By Dylan Deprey
Where might one find a bike, a grill, a carburetor, a muffler, a toy car, countless car tires and a shopping cart? What about an infinite amount of chip bags, soda cans and shopping bags? Well, you can get all this and more! Grab some gloves and a garbage bag and take a short trip to the banks of the Lincoln Creek.
As the sun crept out of the east, the brisk air slowly warmed the group of volunteers armed with rubber gloves and aluminum pinchers. They waited as their fellow volunteers trickled in to get their hands dirty and feet wet. It was the Milwaukee Riverkeeper’s 21st annual Spring River Clean Up event on Saturday, April 23.
“This one is the big Kahuna,” Matt Wolter, river monitor and volunteer for the Milwaukee Riverkeeper, said. “There is definitely a need for it. The banks are pretty bad this year.”
The banks of the tributary to the Milwaukee River were one of 50 sites cleaned that day. Patrons ranged from veteran volunteers and their families, Marquette University volleyball and club tennis teams, and also a group of almost 30 Shorewest Realtors real estate agents and their families.
There was a wide variety in ages at this site, ranging from children to older adults who braved the brush-filled banks. Some came prepared with knee high boots and trekked through the mud.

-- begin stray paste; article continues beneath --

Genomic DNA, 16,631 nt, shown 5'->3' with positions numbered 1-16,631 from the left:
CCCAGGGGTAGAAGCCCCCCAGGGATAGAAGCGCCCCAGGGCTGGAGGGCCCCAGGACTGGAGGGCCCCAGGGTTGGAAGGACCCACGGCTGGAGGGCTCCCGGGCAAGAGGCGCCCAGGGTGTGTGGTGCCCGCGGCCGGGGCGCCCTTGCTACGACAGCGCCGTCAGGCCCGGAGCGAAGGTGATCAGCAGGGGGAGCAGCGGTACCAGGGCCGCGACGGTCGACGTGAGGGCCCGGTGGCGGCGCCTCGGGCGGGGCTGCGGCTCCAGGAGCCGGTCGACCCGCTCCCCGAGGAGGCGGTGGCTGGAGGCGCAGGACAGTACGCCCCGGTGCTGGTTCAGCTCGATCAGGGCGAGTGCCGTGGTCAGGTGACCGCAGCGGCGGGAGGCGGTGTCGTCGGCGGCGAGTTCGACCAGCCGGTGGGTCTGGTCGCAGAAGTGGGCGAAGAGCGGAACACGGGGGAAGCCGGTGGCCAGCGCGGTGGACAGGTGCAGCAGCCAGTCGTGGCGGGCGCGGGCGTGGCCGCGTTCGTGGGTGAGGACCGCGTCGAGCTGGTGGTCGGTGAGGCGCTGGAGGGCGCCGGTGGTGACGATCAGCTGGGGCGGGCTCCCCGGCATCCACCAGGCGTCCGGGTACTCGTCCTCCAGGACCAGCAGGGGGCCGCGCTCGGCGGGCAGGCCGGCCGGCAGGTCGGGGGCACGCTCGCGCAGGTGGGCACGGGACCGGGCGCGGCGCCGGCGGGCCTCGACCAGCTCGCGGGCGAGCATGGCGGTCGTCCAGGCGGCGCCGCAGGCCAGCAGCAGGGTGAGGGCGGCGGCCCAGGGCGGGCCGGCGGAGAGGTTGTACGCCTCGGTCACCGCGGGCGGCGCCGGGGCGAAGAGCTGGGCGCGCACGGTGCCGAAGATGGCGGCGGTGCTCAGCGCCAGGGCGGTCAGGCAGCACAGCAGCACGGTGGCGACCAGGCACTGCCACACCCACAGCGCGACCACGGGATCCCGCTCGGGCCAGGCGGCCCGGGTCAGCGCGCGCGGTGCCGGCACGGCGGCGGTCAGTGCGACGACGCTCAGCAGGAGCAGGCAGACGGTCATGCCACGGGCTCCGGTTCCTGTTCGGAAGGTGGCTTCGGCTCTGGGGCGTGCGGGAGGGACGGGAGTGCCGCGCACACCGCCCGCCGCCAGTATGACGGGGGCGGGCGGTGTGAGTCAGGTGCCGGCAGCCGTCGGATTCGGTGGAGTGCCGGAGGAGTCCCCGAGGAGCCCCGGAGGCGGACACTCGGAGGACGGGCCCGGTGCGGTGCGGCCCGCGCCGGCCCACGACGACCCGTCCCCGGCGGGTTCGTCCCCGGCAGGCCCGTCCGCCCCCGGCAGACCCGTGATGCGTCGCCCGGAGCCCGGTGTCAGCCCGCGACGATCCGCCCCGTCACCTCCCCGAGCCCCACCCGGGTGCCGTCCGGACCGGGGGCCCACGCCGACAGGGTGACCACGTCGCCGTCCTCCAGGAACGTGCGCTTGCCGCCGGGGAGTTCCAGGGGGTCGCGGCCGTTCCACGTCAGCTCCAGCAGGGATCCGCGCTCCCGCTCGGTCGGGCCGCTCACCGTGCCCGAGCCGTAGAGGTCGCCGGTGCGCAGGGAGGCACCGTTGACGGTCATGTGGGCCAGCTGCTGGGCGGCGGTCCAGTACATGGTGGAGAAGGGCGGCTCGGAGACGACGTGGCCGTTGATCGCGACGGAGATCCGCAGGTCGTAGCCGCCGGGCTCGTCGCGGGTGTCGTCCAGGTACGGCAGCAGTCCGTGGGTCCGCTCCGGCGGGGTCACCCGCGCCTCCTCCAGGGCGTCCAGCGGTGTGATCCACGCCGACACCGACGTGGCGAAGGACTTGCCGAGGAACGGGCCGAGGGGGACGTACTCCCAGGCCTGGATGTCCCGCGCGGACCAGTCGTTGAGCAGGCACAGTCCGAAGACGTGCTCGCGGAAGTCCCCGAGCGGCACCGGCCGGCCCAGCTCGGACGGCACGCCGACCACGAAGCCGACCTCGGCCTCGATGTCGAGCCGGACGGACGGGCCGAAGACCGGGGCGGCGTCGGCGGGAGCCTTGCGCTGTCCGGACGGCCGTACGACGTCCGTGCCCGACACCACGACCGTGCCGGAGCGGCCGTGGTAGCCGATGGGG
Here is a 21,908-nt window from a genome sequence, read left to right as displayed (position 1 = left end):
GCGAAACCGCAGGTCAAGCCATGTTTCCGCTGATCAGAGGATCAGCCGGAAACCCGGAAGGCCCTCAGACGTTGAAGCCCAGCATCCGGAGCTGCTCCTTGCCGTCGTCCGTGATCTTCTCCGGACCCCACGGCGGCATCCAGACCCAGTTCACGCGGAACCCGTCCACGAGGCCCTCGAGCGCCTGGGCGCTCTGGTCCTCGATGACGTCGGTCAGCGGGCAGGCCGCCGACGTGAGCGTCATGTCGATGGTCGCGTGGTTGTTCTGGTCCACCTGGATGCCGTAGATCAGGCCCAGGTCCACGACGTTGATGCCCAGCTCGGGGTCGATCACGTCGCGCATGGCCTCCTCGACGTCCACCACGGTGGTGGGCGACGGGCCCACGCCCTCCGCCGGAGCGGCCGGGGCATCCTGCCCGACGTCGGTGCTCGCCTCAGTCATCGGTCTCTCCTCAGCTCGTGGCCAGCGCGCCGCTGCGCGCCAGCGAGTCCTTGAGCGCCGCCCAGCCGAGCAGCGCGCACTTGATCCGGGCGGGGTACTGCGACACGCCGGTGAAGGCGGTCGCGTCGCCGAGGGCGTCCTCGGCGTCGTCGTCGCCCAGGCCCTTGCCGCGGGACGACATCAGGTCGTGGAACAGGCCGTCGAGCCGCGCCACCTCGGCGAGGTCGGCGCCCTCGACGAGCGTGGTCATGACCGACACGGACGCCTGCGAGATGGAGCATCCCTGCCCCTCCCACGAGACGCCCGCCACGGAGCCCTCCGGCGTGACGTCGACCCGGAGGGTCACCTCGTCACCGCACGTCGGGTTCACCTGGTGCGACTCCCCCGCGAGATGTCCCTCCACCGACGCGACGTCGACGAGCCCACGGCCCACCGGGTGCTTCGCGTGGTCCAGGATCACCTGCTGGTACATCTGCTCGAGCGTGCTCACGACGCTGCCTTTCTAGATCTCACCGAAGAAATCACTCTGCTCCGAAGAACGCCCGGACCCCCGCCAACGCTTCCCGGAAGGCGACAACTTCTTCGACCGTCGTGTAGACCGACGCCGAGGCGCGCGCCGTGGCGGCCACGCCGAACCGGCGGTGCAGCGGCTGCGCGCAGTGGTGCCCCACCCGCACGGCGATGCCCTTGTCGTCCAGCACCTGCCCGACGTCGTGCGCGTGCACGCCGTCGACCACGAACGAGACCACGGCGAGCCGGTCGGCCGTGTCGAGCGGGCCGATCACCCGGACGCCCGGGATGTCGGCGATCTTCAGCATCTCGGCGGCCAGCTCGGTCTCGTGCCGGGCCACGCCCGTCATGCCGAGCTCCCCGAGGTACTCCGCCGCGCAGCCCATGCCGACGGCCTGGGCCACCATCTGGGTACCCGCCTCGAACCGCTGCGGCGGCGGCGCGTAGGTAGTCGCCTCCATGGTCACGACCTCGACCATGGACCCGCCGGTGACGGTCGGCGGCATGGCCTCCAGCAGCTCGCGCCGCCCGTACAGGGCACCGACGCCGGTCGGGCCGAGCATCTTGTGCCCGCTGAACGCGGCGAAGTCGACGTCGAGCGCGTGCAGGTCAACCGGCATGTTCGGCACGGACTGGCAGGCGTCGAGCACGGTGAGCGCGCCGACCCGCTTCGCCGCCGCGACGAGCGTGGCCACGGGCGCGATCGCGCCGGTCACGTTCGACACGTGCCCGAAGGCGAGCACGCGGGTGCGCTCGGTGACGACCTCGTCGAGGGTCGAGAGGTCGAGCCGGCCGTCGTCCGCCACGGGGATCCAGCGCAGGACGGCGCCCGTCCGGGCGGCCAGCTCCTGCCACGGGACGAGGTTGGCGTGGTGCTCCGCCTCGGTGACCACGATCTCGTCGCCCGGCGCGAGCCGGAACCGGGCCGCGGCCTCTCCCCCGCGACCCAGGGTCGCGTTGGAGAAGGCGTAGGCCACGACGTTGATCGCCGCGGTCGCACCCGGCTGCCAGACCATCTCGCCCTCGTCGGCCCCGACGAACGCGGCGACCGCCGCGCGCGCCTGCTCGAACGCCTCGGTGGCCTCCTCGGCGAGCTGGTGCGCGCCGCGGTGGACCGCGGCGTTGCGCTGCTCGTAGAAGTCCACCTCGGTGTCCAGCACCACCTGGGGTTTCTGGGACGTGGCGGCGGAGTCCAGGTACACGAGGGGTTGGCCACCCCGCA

It was Mike Bork’s second year working the event. He works as marketing and fundraising volunteer for Milwaukee Riverkeeper. He noted the diverse backgrounds among this years crop of volunteers.
“I’ve noticed the younger generation cleaning up and talking about keeping the water clean,” Bork said. “It’s cool to see so many people from different walks of life out here.”
The volunteers were armed in the fight against the pollution. After signing a waiver in the case that someone took an unexpected dip in the creek, they were on their way.
Within five minutes of cleaning, two car tires were wheeled back to the site via skateboard, and that was just the start.
Cliff Baker, an employee at Shorewest Realtors, was no stranger to cleaning the banks of the creek. It was his third time participating in the cleanup. He noted that this year was a little different.
“You always get the typical chip bags and soda cans, but there is a lot less glass. Which is good,” Baker said.
His silver Saucony running shoes were fully submerged in the muck of the Lincoln Creek. As he made is way up the bank and on shore, the silver on his shoes had taken a darker tint, soaked in water and covered in mud.
“Look at that,” a young girl shouted. He was holding a bike, rusted from its yearlong bath in the creek.
“It is remarkable what you find in here,” Baker said.
Garbage bags that contained everything from golf balls to soggy t-shirts lined the path alongside the creek and were later picked up by Milwaukee County Parks.
Wolter was enthusiastic in the volunteer turn out and the hard work they put in along the banks of the creek.
“It was a great event and great turn out,” Wolter said. “We probably cleaned up around 200 bags plus some other large stuff.”